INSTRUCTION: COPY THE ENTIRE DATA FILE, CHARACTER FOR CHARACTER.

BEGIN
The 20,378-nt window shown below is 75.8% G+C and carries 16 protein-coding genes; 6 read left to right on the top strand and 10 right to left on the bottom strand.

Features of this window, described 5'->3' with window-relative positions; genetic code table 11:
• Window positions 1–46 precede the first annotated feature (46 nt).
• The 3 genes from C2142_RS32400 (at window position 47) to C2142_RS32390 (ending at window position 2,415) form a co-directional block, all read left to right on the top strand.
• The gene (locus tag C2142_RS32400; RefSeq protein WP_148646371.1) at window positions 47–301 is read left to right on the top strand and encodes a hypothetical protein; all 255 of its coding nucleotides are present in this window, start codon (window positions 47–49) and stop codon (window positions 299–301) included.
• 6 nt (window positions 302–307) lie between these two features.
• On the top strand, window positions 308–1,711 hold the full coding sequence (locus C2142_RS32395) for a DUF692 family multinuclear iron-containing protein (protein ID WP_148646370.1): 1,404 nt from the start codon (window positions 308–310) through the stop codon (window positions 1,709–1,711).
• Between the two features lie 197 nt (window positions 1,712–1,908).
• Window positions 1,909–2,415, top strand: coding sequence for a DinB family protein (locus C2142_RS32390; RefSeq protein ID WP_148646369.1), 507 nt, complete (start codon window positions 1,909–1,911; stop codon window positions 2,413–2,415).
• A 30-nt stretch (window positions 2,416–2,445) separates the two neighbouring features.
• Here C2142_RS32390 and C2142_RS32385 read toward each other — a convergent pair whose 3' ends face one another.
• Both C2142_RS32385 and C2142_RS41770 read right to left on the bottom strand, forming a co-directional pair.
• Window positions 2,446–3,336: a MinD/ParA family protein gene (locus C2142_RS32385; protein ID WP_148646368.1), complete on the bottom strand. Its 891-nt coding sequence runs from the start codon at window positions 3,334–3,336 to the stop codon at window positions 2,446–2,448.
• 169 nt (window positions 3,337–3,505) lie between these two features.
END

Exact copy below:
The 20,378-nt window shown below is 75.8% G+C and carries 16 protein-coding genes; 6 read left to right on the top strand and 10 right to left on the bottom strand.

Features of this window, described 5'->3' with window-relative positions; genetic code table 11:
• Window positions 1–46 precede the first annotated feature (46 nt).
• The 3 genes from C2142_RS32400 (at window position 47) to C2142_RS32390 (ending at window position 2,415) form a co-directional block, all read left to right on the top strand.
• The gene (locus tag C2142_RS32400; RefSeq protein WP_148646371.1) at window positions 47–301 is read left to right on the top strand and encodes a hypothetical protein; all 255 of its coding nucleotides are present in this window, start codon (window positions 47–49) and stop codon (window positions 299–301) included.
• 6 nt (window positions 302–307) lie between these two features.
• On the top strand, window positions 308–1,711 hold the full coding sequence (locus C2142_RS32395) for a DUF692 family multinuclear iron-containing protein (protein ID WP_148646370.1): 1,404 nt from the start codon (window positions 308–310) through the stop codon (window positions 1,709–1,711).
• Between the two features lie 197 nt (window positions 1,712–1,908).
• Window positions 1,909–2,415, top strand: coding sequence for a DinB family protein (locus C2142_RS32390; RefSeq protein ID WP_148646369.1), 507 nt, complete (start codon window positions 1,909–1,911; stop codon window positions 2,413–2,415).
• A 30-nt stretch (window positions 2,416–2,445) separates the two neighbouring features.
• Here C2142_RS32390 and C2142_RS32385 read toward each other — a convergent pair whose 3' ends face one another.
• Both C2142_RS32385 and C2142_RS41770 read right to left on the bottom strand, forming a co-directional pair.
• Window positions 2,446–3,336: a MinD/ParA family protein gene (locus C2142_RS32385; protein ID WP_148646368.1), complete on the bottom strand. Its 891-nt coding sequence runs from the start codon at window positions 3,334–3,336 to the stop codon at window positions 2,446–2,448.
• 169 nt (window positions 3,337–3,505) lie between these two features.